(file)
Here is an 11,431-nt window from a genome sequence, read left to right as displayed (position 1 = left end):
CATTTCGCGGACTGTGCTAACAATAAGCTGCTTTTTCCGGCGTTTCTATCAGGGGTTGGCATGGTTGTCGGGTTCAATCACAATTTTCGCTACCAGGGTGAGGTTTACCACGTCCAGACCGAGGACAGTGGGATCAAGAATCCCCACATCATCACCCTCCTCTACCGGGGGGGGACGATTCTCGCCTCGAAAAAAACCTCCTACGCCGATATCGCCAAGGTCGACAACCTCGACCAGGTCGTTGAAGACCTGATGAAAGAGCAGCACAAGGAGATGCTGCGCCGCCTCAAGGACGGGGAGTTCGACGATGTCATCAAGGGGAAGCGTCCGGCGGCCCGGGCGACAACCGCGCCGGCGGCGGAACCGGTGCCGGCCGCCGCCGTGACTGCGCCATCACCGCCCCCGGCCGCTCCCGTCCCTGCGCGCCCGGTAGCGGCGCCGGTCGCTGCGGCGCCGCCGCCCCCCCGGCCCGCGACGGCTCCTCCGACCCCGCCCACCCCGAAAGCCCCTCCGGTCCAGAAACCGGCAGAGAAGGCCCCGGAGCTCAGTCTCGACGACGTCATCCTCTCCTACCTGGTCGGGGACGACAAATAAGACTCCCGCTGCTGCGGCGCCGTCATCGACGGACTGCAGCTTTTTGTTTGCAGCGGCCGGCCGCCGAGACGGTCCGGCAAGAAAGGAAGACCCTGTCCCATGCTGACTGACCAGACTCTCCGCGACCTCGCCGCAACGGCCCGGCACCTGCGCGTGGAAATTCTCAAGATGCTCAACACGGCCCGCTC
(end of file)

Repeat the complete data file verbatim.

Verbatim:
Here is an 11,431-nt window from a genome sequence, read left to right as displayed (position 1 = left end):
CATTTCGCGGACTGTGCTAACAATAAGCTGCTTTTTCCGGCGTTTCTATCAGGGGTTGGCATGGTTGTCGGGTTCAATCACAATTTTCGCTACCAGGGTGAGGTTTACCACGTCCAGACCGAGGACAGTGGGATCAAGAATCCCCACATCATCACCCTCCTCTACCGGGGGGGGACGATTCTCGCCTCGAAAAAAACCTCCTACGCCGATATCGCCAAGGTCGACAACCTCGACCAGGTCGTTGAAGACCTGATGAAAGAGCAGCACAAGGAGATGCTGCGCCGCCTCAAGGACGGGGAGTTCGACGATGTCATCAAGGGGAAGCGTCCGGCGGCCCGGGCGACAACCGCGCCGGCGGCGGAACCGGTGCCGGCCGCCGCCGTGACTGCGCCATCACCGCCCCCGGCCGCTCCCGTCCCTGCGCGCCCGGTAGCGGCGCCGGTCGCTGCGGCGCCGCCGCCCCCCCGGCCCGCGACGGCTCCTCCGACCCCGCCCACCCCGAAAGCCCCTCCGGTCCAGAAACCGGCAGAGAAGGCCCCGGAGCTCAGTCTCGACGACGTCATCCTCTCCTACCTGGTCGGGGACGACAAATAAGACTCCCGCTGCTGCGGCGCCGTCATCGACGGACTGCAGCTTTTTGTTTGCAGCGGCCGGCCGCCGAGACGGTCCGGCAAGAAAGGAAGACCCTGTCCCATGCTGACTGACCAGACTCTCCGCGACCTCGCCGCAACGGCCCGGCACCTGCGCGTGGAAATTCTCAAGATGCTCAACACGGCCCGCTC